There is one game that I will mention because I think it's quite hilarious. When I was a kid I used to be a really huge John Woo fan. One time I watched "The Killer" 20 times--three times in a row at one point. I read that John Woo's treating Stranglehold as the sequel to "Hard Boiled," and when it comes out on PS3 it's going to come with "Hard Boiled" on Blu-ray. I just have to see this, just to see what he's up to. There's just possibly a lot of comedy in the context of how huge a fan I was when I was a little kid. Maybe that's not funny. I think it's funny. Shack: Have you played flOw? Kind of a similar situation--an independent game published on PSN. Jonathan Mak: I finally played flOw, but I played it on my crap-ass TV with the most garbage speakers. I played the PC one ages ago. It was really cool. It's such an easy game to get into. It's sort of like a couple guys having a beer, except instead of drinking beer and being stupid, they play flOw. Shack: Thanks for the interview. Good luck on finishing up the game. Get some sleep if you can. Jonathan Mak: That's a cruel joke.

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E3 07: Everyday Shooter Preview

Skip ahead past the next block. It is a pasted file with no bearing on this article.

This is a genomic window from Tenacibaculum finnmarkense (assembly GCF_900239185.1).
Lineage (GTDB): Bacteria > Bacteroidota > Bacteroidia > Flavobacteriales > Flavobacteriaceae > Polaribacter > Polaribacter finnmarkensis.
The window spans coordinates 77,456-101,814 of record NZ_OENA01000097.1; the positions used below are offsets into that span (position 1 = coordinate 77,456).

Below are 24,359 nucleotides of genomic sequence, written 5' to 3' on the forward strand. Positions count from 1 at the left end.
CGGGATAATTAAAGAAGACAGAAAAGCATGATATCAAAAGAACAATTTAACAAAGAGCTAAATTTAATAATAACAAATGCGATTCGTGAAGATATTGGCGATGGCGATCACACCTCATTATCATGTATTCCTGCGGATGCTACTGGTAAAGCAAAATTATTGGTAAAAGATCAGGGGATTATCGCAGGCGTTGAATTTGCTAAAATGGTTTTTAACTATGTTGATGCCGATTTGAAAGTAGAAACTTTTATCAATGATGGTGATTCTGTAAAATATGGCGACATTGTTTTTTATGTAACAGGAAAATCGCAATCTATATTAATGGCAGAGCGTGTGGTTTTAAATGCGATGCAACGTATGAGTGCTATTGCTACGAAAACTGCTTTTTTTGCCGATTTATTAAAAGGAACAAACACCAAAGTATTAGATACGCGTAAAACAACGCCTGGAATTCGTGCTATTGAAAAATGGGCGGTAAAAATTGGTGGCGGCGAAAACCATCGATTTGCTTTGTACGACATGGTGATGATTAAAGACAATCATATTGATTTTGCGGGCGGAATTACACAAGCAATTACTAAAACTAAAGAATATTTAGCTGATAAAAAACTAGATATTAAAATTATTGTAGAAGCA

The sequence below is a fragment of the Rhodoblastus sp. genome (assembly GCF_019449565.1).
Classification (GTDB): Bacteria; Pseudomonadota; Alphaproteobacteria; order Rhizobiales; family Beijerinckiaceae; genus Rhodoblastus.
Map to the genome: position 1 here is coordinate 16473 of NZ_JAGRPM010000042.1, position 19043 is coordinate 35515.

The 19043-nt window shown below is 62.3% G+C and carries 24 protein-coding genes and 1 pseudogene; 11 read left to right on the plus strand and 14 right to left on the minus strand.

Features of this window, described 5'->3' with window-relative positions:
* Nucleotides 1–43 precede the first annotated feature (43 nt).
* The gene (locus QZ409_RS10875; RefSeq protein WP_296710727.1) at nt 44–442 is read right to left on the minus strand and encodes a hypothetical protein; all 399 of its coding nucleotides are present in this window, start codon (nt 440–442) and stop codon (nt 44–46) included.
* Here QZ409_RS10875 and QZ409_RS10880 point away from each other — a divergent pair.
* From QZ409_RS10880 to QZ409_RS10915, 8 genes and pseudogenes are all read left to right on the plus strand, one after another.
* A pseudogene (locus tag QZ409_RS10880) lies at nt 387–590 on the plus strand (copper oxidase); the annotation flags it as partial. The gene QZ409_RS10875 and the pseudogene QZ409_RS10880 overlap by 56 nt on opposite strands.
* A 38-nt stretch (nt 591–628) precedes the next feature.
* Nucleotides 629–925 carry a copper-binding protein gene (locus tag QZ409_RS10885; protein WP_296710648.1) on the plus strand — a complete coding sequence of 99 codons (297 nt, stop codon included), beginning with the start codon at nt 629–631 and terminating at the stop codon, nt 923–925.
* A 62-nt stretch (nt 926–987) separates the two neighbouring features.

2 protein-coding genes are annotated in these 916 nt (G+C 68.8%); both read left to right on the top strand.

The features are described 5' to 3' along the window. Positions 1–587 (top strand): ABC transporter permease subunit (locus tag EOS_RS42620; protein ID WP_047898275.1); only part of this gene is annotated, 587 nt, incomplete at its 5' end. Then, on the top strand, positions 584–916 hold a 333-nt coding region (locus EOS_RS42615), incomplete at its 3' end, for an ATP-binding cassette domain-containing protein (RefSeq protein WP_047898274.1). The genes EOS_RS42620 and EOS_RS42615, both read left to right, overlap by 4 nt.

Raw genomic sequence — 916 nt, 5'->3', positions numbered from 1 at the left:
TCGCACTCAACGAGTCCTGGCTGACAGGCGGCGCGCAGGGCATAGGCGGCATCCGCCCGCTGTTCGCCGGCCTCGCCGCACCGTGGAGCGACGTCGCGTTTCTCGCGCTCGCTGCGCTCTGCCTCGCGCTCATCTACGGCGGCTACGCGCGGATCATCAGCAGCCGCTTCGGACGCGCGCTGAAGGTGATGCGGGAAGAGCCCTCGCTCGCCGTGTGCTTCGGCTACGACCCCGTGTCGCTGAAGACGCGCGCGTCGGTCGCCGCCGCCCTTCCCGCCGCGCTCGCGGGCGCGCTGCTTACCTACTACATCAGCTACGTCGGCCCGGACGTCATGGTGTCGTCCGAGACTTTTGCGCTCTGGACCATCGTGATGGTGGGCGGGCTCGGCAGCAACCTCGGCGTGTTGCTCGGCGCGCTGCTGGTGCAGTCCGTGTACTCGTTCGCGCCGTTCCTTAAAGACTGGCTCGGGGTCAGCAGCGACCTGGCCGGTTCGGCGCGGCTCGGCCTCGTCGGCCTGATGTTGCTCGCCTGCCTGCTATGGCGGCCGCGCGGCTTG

"I just wanted to go back to my roots and make a really fun, simple game," said Queasy Games' one-man development team, Jonathan Mak. After Mak's synesthetic musical masterpiece Everyday Shooter won the Independent Games Festival awards for Design Innovation and Excellence in Audio, Sony swooped in to publish the indie developer's title as a downloadable game on the PlayStation Network. I sat down with Mak at Sony's E3 digs for a hands on with the avant-garde art shooter. Inspired by the musical interlacement in games like Rez and Lumines from Tetsuya Mizuguchi as well as PARSEC47 from Kenta Cho, Everyday Shooter adds a freightload of flair to the now commonplace dual-joystick shooter formula. The combination of stunningly stylized visuals and musical melodies based on in-game performance brought me to a trance-like state of audio-visual euphoria. Everyday Shooter is organized like a music album, with each of the eight stages featuring a different guitar-only riff-heavy background track, all composed by Mak. A bar at the bottom of the screen shows the player's progression in any given level, so stages have discrete beginnings and endings based on the length of the tracks. Shooting different baddies produces different sounds, integrating players into the musical experience of each stage, and collecting the dots left behind by fallen foes provides players with their only source of points. Though I only played two of the levels, each had entirely distinct enemies and equally unique aesthetics. The gameplay is similar to Mizuguchi's Every Extend Extra in that chain reactions are the key to high scores, but the way you achieve said reactions changes in every level. The first level had a disco ball-like background which pulsed to the rhythm of Mak's guitar as I fired on enemies of various geometry. Some foes had life bars, which appeared once I opened fire on them. Destroying certain enemies created flashing pulses that started a chain of pleasing riffage and destruction, nearly clearing the screen in some cases, with just dots left behind for me to collect. A second level featured a large, blinking eye-like creature in the middle of the level, with smaller eyeball shaped enemies surrounding it. Even more amazing is that Mak hand-coded the entire game with C++ without the aid of any tools or other developers--though you don't need to know this to appreciate the game's beautiful simplicity, which gamers will see for themselves later this summer when Everyday Shooter becomes available for download on the PlayStation Network.